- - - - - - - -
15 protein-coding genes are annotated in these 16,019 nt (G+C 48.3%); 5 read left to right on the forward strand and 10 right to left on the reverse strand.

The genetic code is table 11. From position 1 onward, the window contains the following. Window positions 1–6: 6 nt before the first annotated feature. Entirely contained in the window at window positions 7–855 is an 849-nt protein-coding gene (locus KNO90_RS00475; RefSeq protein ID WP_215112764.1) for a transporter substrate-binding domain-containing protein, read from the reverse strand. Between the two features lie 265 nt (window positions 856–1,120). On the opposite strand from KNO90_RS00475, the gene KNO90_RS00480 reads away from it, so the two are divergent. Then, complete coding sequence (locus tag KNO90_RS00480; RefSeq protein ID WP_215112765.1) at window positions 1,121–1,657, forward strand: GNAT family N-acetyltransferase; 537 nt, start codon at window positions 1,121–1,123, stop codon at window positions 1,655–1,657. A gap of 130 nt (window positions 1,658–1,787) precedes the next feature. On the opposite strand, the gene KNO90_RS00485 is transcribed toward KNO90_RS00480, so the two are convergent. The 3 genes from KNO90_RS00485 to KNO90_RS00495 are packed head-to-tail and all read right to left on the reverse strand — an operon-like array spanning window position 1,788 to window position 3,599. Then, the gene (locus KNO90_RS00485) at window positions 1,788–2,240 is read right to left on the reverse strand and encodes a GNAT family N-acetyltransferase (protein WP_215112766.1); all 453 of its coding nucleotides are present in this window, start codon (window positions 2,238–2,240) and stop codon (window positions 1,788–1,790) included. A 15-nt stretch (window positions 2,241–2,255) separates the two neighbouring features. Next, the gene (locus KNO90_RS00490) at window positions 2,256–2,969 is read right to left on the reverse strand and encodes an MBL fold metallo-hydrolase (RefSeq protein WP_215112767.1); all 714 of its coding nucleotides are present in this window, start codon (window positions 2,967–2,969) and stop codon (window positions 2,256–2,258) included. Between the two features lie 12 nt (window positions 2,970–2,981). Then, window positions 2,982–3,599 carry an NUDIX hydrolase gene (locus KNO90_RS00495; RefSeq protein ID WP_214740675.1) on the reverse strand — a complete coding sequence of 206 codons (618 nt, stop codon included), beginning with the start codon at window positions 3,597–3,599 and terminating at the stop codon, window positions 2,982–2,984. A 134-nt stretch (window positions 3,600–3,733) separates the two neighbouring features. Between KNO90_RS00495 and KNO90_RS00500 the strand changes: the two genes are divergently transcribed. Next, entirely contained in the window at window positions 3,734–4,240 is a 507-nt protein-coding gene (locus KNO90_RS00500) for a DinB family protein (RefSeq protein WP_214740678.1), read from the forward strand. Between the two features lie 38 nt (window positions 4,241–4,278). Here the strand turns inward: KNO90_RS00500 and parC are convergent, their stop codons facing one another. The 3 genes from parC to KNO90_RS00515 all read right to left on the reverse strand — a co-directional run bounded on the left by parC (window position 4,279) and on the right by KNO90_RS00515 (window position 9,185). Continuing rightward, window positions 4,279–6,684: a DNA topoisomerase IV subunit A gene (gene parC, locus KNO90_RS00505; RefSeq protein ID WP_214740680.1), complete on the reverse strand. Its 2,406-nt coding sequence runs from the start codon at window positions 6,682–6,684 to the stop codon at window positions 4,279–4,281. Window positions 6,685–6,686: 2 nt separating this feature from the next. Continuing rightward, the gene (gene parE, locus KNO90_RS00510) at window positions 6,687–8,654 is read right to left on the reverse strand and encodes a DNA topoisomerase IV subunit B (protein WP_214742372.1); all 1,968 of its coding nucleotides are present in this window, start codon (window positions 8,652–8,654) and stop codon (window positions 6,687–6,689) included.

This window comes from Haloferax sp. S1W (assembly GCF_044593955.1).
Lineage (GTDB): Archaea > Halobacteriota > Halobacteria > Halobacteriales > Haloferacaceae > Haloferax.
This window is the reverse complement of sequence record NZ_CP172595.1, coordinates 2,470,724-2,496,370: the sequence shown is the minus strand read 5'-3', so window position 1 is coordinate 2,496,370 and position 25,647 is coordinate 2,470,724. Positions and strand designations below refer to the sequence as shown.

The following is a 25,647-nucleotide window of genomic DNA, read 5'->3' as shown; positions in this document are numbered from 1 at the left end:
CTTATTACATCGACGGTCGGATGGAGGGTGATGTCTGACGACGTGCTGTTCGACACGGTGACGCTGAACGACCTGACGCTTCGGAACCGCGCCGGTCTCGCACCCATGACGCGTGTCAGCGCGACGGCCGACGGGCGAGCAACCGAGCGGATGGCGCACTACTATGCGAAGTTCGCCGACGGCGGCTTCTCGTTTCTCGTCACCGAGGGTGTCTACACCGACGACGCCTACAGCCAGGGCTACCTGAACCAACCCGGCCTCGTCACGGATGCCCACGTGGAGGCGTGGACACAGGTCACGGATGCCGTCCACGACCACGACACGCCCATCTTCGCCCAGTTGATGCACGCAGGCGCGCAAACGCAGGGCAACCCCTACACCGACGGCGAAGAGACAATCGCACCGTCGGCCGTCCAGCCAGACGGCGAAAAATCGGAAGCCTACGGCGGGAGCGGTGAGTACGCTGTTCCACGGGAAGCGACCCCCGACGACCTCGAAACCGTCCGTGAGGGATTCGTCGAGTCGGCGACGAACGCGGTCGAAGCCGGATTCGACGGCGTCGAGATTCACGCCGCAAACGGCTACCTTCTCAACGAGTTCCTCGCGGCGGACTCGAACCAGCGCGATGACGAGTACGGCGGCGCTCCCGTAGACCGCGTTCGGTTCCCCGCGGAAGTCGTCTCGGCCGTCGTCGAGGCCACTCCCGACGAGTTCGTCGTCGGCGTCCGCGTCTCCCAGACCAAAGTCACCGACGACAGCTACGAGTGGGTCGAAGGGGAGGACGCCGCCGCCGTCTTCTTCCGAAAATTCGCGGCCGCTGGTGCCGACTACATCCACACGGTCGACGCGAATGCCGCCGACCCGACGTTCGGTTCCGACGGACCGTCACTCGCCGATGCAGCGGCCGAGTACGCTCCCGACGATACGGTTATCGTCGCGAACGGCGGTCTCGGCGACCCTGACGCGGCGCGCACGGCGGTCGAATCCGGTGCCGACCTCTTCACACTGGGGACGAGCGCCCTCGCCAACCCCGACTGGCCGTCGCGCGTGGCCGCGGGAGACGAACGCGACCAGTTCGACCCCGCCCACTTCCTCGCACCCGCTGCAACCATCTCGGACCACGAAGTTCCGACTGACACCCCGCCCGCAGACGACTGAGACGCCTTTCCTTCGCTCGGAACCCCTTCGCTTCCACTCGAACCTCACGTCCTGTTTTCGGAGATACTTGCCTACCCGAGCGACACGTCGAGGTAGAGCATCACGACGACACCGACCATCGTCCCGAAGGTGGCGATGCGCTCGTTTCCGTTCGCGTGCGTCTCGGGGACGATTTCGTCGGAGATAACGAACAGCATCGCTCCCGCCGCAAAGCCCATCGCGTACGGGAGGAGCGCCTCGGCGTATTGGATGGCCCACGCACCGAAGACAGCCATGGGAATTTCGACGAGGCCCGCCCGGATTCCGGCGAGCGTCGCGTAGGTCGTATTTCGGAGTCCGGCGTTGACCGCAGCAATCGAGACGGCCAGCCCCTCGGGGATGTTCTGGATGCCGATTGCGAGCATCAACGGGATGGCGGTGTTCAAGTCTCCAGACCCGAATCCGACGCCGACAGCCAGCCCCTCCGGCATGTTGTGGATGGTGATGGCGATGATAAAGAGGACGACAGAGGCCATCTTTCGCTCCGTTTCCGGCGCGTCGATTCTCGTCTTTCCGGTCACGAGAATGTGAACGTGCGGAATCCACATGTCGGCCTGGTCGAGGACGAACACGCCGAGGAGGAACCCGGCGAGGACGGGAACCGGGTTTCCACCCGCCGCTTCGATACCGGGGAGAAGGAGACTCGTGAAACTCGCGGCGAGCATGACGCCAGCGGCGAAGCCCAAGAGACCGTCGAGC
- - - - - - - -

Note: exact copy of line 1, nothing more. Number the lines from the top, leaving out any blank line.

15 protein-coding genes are annotated in these 16,019 nt (G+C 48.3%); 5 read left to right on the forward strand and 10 right to left on the reverse strand.